http://www.dailymail.co.uk/news/article-4687504/No-getting-Donald-Trump-US-Womens-Open.html

          • ——————————

            The guy has energy! I always rest after a lengthy international flight.

            Trumps comments about women a few years ago, was not an issue…it was just boys being boys. Women and men are not the same, nor are they equal…fact. Thinking anything other than that is ignoring human nature and thousands of years of evolution.
            The only things that have brought women to their present position in humanity is technology and electricity. Take those 2 things away and women will be where they were at 200 years ago…let’s not fool ourselves….

          • D4x

            That hardscrabble life without electricity in LBJ’s Hill Country was medieval for his mother. I read about it in this outstanding biography:
            http://www.robertcaro.com/the-books/master-of-the-senate/
            Alas, the Microsoft impostors from early June have called three times to try to access my computer again. Signing off, and shutting it down.
            Really need to buy an Apple. 4th call incoming.

          • ——————————

            Virus issues? I have been lucky and never had one in all my years on the net. Are you using an anti-virus?

            Perhaps Trump needs to read the book so he can get the Senate together and get a health care bill passed….

          • D4x

            As I recall, the first 100 pages of Caro’s “Master of the Senate” was an excellent history of the ‘workings’ of the U.S. Senate.

            No virus issues. ‘Operation Tech Trap’ hooked me because it did look like a Microsft ‘warning’ about the ‘Zeus Virus’:

            https://www.ftc.gov/news-events/blogs/business-blog/2017/05/operation-tech-trap-targets-tech-support-scams-offers

            Same people called last night, new business name, to ‘warn’ me about a new risk. They cannot access my PC without my assistance.

            democratsGoneInsane:

            “The Fifth American War” by Victor Davis Hanson July 18, 2017 4:00 AM “The country is coming apart, and the advocates of radical egalitarianism are winning. ”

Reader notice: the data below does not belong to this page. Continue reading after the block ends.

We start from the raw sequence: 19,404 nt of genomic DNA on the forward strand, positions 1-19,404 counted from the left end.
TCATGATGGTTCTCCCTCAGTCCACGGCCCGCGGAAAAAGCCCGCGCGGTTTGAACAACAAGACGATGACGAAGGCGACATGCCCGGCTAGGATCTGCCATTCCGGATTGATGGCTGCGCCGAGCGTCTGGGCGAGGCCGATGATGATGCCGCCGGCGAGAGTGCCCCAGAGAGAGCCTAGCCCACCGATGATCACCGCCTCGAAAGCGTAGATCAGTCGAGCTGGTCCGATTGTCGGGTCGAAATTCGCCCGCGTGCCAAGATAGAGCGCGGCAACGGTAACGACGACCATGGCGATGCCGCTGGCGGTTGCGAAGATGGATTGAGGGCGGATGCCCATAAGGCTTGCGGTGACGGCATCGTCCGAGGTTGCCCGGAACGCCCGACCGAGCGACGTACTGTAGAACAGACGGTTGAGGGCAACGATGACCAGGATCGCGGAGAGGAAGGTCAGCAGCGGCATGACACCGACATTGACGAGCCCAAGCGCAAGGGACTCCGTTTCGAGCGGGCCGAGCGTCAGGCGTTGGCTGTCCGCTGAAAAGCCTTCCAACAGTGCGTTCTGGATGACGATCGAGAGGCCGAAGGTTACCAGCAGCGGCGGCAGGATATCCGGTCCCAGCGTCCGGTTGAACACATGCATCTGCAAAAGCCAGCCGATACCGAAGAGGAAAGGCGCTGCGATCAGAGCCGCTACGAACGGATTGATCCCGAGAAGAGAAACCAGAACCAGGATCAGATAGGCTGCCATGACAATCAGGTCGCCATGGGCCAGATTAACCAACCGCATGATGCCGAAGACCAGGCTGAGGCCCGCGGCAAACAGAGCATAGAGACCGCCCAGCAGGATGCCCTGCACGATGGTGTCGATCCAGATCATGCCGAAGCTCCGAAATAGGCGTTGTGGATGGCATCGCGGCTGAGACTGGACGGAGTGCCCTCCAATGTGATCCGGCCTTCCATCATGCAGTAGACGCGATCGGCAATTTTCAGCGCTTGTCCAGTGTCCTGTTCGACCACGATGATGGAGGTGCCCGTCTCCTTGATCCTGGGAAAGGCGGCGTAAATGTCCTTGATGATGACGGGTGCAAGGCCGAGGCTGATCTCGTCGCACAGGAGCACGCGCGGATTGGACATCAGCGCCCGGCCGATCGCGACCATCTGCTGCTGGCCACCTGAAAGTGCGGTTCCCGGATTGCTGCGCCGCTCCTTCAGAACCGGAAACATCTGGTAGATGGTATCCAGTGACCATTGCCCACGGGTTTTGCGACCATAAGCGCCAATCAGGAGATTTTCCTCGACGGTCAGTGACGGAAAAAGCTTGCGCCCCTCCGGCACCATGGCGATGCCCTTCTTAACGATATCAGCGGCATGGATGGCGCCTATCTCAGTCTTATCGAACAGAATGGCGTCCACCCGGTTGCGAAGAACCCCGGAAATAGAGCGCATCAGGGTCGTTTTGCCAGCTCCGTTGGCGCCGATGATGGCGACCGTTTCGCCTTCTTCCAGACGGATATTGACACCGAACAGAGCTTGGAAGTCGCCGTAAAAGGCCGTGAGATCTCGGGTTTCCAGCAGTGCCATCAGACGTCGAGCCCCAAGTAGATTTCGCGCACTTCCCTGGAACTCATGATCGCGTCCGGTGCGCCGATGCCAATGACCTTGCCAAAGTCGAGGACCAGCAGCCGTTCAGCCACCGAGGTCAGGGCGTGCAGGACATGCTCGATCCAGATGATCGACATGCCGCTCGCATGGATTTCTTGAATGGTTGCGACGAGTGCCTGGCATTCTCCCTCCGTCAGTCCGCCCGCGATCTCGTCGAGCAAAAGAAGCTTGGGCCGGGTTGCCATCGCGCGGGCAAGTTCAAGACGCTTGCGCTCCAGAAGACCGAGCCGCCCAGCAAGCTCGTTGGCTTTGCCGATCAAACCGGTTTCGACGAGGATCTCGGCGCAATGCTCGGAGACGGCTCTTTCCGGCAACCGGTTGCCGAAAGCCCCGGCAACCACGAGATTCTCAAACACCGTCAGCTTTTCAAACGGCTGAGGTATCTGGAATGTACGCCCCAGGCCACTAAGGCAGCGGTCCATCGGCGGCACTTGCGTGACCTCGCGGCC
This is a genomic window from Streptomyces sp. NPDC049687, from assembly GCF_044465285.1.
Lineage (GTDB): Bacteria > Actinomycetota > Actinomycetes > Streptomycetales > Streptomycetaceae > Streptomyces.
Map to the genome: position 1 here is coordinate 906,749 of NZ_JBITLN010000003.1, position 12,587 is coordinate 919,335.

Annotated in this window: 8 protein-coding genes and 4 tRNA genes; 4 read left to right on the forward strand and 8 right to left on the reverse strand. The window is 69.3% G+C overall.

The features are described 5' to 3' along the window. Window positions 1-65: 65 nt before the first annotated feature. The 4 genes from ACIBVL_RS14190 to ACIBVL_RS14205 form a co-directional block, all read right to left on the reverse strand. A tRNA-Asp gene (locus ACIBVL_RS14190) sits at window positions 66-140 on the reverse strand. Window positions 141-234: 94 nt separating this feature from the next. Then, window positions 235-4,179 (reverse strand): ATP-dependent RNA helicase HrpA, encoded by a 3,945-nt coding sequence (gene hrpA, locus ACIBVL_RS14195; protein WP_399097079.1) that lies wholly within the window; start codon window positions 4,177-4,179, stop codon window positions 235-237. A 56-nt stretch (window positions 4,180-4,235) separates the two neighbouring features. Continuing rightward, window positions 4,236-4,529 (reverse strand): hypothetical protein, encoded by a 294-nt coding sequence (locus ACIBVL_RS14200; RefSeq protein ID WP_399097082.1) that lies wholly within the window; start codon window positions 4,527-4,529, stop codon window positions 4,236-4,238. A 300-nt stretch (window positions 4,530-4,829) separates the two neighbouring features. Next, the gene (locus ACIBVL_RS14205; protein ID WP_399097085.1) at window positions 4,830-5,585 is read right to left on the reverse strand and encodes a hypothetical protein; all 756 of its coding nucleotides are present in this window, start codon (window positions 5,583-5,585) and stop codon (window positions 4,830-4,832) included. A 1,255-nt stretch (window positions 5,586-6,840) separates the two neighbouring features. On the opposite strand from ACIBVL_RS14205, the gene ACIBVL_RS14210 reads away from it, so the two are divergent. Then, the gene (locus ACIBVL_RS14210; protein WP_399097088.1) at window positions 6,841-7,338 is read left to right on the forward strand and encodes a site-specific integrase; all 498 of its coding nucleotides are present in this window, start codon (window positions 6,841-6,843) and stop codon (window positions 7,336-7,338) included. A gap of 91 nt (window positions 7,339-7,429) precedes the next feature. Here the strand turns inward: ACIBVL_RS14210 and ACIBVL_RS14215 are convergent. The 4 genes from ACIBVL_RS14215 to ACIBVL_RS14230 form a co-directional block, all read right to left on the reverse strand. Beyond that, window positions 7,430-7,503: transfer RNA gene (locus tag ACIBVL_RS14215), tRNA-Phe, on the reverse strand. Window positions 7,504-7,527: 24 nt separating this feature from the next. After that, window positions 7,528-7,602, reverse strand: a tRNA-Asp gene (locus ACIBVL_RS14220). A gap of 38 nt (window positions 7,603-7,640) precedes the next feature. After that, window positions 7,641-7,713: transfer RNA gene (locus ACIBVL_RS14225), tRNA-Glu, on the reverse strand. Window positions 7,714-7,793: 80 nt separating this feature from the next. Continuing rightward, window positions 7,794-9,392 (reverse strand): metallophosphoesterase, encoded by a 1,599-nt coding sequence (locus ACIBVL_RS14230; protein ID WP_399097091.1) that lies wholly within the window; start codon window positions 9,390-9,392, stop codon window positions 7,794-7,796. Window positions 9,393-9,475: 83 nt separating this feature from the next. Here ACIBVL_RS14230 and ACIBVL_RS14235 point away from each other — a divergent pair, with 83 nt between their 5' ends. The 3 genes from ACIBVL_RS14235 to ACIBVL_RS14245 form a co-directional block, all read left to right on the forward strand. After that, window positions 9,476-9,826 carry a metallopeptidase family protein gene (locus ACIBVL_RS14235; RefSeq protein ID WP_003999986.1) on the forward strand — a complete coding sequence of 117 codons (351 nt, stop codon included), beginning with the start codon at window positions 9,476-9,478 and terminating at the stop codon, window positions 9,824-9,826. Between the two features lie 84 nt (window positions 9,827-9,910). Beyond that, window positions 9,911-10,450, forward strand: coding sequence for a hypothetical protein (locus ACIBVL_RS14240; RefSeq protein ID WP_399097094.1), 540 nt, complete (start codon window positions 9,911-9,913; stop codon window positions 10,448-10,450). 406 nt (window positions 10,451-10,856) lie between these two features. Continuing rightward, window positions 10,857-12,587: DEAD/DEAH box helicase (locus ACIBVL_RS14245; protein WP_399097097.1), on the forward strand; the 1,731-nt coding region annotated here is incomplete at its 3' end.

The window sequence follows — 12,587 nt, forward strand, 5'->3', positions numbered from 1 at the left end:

“…In this latest arena of civil dissent, Donald Trump, the renegade liberal and most unlikely traditionalist, squares off against the elite that despises his very being not only for reasons of class and culture, but mostly for attempting to restore a traditional regime of citizenship, individualism, assimilation, territorial sovereignty, recognized borders, strong defense, deterrence abroad, and free-market capitalism.

            In sum, behind the daily hysterias over collusions, recusals, obstructions, and nullifications, there is an ongoing, often vicious
            war over the very nature and future of Western culture in general and America in particular.”

            http://www.nationalreview.com/article/449594/fifth-american-war-blue-state-vs-red-elites-vs-populists-egalitarianism-vs-liberty
            Too stressful today, still car shopping! See the Kenya post – I asked f1b for some help on the Headrest Dilemma.
            Back to real life.

          • ——————————

            Excellent article in NR. Thanks for the link!
            The only way out of this mess Trump and others like me are fighting against, is an all-out armed civil war with many casualties, similar to our previous civil war. No one wants to talk about it, like many who write and comment here, they just want intellectual solutions…but that is what got us to this point. They think we are smarter than in previous history, but we are not…we just have technology to hide behind….

            On a lighter note…stay away from anything in your email box you don’t know , and anything else that warns you or wants to help you, etc. Don’t click or open anything you don’t know. The net is a dangerous place.

            I seem to be lost in TAI and can’t find the “Kenya post” you are referring to. Where is it?

          • FriendlyGoat

            Perhaps. Neither of them were nitwit enough to try to make customers believe that secular awareness of real issues is religion. I’ve heard that spin before and it ain’t as useful as a ShamWow.